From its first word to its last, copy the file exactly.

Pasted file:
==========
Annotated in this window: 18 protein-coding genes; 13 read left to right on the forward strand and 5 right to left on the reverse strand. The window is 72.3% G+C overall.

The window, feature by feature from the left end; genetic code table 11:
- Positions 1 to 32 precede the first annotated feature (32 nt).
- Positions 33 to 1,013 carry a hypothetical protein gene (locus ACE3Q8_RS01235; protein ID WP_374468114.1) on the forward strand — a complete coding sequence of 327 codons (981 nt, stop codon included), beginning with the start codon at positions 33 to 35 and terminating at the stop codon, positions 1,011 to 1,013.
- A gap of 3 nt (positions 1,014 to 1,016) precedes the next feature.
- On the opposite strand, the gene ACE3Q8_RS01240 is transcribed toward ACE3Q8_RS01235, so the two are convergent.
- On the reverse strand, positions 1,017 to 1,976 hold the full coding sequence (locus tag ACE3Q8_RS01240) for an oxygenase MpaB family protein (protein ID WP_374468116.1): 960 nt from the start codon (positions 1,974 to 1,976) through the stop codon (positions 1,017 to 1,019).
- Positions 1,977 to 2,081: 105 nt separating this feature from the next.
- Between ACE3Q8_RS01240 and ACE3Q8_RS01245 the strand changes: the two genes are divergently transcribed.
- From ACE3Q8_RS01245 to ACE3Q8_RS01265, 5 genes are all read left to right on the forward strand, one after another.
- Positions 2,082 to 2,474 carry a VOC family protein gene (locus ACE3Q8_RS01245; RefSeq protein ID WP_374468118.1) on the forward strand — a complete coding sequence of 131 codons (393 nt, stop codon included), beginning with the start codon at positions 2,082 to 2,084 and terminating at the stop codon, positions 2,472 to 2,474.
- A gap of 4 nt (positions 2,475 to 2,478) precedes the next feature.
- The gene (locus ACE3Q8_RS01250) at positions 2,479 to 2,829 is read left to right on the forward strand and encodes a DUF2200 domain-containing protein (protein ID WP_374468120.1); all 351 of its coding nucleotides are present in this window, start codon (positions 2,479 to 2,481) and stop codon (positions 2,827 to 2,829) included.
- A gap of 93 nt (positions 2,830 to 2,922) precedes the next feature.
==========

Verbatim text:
Annotated in this window: 18 protein-coding genes; 13 read left to right on the forward strand and 5 right to left on the reverse strand. The window is 72.3% G+C overall.

The window, feature by feature from the left end; genetic code table 11:
- Positions 1 to 32 precede the first annotated feature (32 nt).
- Positions 33 to 1,013 carry a hypothetical protein gene (locus ACE3Q8_RS01235; protein ID WP_374468114.1) on the forward strand — a complete coding sequence of 327 codons (981 nt, stop codon included), beginning with the start codon at positions 33 to 35 and terminating at the stop codon, positions 1,011 to 1,013.
- A gap of 3 nt (positions 1,014 to 1,016) precedes the next feature.
- On the opposite strand, the gene ACE3Q8_RS01240 is transcribed toward ACE3Q8_RS01235, so the two are convergent.
- On the reverse strand, positions 1,017 to 1,976 hold the full coding sequence (locus tag ACE3Q8_RS01240) for an oxygenase MpaB family protein (protein ID WP_374468116.1): 960 nt from the start codon (positions 1,974 to 1,976) through the stop codon (positions 1,017 to 1,019).
- Positions 1,977 to 2,081: 105 nt separating this feature from the next.
- Between ACE3Q8_RS01240 and ACE3Q8_RS01245 the strand changes: the two genes are divergently transcribed.
- From ACE3Q8_RS01245 to ACE3Q8_RS01265, 5 genes are all read left to right on the forward strand, one after another.
- Positions 2,082 to 2,474 carry a VOC family protein gene (locus ACE3Q8_RS01245; RefSeq protein ID WP_374468118.1) on the forward strand — a complete coding sequence of 131 codons (393 nt, stop codon included), beginning with the start codon at positions 2,082 to 2,084 and terminating at the stop codon, positions 2,472 to 2,474.
- A gap of 4 nt (positions 2,475 to 2,478) precedes the next feature.
- The gene (locus ACE3Q8_RS01250) at positions 2,479 to 2,829 is read left to right on the forward strand and encodes a DUF2200 domain-containing protein (protein ID WP_374468120.1); all 351 of its coding nucleotides are present in this window, start codon (positions 2,479 to 2,481) and stop codon (positions 2,827 to 2,829) included.
- A gap of 93 nt (positions 2,830 to 2,922) precedes the next feature.